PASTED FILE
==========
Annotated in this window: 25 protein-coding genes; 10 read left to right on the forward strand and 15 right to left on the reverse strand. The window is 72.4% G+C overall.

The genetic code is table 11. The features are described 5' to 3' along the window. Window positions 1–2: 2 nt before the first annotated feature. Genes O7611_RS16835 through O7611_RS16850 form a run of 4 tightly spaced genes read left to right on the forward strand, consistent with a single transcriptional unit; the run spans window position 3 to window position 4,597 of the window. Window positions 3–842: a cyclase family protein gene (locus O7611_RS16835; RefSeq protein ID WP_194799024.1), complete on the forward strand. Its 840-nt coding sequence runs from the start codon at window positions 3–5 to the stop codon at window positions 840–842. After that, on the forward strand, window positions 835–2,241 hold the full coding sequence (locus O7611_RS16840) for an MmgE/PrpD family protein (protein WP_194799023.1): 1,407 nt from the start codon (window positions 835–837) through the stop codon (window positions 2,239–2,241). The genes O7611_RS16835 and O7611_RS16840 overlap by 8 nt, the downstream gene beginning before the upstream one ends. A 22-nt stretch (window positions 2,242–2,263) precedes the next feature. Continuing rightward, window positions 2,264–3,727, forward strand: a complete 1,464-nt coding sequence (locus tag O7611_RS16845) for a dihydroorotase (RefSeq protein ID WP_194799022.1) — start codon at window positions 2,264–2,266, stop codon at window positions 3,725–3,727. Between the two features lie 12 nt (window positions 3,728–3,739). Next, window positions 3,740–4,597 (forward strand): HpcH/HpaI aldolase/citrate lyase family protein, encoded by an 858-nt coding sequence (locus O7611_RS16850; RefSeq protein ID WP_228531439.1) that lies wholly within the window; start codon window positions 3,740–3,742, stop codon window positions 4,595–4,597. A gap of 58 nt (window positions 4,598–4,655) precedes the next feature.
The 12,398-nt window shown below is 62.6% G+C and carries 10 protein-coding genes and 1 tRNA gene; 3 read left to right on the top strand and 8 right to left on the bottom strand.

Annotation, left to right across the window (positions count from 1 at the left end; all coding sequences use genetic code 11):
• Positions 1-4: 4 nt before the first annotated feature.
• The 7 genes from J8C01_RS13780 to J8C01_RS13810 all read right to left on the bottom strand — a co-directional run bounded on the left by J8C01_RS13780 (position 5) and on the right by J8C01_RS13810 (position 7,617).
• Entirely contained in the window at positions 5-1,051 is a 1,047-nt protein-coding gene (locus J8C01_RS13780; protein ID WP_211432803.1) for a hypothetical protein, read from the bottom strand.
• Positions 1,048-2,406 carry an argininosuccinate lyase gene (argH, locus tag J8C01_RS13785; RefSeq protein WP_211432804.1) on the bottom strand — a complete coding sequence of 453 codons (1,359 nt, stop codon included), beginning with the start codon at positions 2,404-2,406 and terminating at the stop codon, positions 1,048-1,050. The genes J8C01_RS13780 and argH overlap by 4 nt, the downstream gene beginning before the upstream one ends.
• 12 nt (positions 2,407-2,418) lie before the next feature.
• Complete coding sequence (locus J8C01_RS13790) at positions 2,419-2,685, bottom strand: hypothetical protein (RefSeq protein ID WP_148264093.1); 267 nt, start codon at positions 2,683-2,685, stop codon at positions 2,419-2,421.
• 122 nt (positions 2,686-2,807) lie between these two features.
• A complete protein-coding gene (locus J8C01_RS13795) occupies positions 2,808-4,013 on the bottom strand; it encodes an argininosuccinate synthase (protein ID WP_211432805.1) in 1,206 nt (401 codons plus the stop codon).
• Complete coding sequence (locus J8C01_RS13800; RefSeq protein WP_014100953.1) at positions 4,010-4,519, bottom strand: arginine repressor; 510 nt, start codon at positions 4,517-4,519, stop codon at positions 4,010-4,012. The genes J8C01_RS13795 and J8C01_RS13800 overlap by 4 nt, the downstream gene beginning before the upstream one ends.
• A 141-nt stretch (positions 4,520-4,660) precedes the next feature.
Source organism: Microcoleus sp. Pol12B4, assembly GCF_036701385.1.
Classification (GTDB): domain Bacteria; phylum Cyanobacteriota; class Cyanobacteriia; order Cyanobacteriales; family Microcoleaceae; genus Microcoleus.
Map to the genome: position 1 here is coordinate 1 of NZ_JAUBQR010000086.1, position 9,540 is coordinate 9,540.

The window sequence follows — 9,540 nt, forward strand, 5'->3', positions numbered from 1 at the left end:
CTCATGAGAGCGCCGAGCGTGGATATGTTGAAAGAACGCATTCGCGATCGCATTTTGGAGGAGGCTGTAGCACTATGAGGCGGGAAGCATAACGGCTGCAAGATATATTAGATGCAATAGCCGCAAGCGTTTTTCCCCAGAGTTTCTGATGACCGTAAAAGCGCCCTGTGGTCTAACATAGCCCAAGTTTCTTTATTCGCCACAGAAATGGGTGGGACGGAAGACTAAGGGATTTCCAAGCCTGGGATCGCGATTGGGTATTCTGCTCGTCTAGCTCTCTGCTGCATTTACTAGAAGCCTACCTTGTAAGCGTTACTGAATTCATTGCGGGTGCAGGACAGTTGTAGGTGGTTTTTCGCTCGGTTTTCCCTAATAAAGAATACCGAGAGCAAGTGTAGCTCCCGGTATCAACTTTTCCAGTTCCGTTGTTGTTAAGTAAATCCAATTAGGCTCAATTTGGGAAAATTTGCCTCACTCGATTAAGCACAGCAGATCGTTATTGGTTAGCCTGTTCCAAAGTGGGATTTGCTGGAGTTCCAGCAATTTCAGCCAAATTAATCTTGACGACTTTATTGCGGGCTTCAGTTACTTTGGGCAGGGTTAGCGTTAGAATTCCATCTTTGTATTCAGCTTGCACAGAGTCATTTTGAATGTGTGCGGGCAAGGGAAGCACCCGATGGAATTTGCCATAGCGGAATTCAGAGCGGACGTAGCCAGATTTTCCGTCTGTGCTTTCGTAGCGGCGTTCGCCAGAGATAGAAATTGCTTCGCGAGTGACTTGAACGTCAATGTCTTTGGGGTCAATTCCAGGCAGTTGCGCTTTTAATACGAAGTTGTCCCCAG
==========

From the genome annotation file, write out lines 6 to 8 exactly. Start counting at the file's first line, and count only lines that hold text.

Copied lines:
• The 7 genes from J8C01_RS13780 to J8C01_RS13810 all read right to left on the bottom strand — a co-directional run bounded on the left by J8C01_RS13780 (position 5) and on the right by J8C01_RS13810 (position 7,617).
• Entirely contained in the window at positions 5-1,051 is a 1,047-nt protein-coding gene (locus J8C01_RS13780; protein ID WP_211432803.1) for a hypothetical protein, read from the bottom strand.
• Positions 1,048-2,406 carry an argininosuccinate lyase gene (argH, locus tag J8C01_RS13785; RefSeq protein WP_211432804.1) on the bottom strand — a complete coding sequence of 453 codons (1,359 nt, stop codon included), beginning with the start codon at positions 2,404-2,406 and terminating at the stop codon, positions 1,048-1,050. The genes J8C01_RS13780 and argH overlap by 4 nt, the downstream gene beginning before the upstream one ends.